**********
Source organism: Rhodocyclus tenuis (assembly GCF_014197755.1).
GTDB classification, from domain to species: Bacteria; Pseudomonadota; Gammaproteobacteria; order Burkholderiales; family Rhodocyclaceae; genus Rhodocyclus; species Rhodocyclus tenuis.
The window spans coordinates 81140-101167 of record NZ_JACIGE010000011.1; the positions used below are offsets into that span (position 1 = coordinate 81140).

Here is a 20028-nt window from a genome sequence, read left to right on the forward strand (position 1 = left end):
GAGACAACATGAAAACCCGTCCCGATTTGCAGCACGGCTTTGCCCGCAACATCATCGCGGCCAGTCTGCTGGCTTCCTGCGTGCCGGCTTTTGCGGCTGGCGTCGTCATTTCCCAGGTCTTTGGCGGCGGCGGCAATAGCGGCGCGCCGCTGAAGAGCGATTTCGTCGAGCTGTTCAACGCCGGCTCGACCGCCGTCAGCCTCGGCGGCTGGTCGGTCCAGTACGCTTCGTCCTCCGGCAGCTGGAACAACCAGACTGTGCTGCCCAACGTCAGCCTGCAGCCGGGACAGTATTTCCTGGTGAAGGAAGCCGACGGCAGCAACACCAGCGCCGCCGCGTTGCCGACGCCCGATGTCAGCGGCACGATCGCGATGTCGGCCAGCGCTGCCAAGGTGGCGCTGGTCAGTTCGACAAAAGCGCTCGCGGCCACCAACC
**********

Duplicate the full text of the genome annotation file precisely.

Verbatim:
Source organism: Rhodocyclus tenuis (assembly GCF_014197755.1).
GTDB classification, from domain to species: Bacteria; Pseudomonadota; Gammaproteobacteria; order Burkholderiales; family Rhodocyclaceae; genus Rhodocyclus; species Rhodocyclus tenuis.
The window spans coordinates 81140-101167 of record NZ_JACIGE010000011.1; the positions used below are offsets into that span (position 1 = coordinate 81140).

Here is a 20028-nt window from a genome sequence, read left to right on the forward strand (position 1 = left end):
GAGACAACATGAAAACCCGTCCCGATTTGCAGCACGGCTTTGCCCGCAACATCATCGCGGCCAGTCTGCTGGCTTCCTGCGTGCCGGCTTTTGCGGCTGGCGTCGTCATTTCCCAGGTCTTTGGCGGCGGCGGCAATAGCGGCGCGCCGCTGAAGAGCGATTTCGTCGAGCTGTTCAACGCCGGCTCGACCGCCGTCAGCCTCGGCGGCTGGTCGGTCCAGTACGCTTCGTCCTCCGGCAGCTGGAACAACCAGACTGTGCTGCCCAACGTCAGCCTGCAGCCGGGACAGTATTTCCTGGTGAAGGAAGCCGACGGCAGCAACACCAGCGCCGCCGCGTTGCCGACGCCCGATGTCAGCGGCACGATCGCGATGTCGGCCAGCGCTGCCAAGGTGGCGCTGGTCAGTTCGACAAAAGCGCTCGCGGCCACCAACC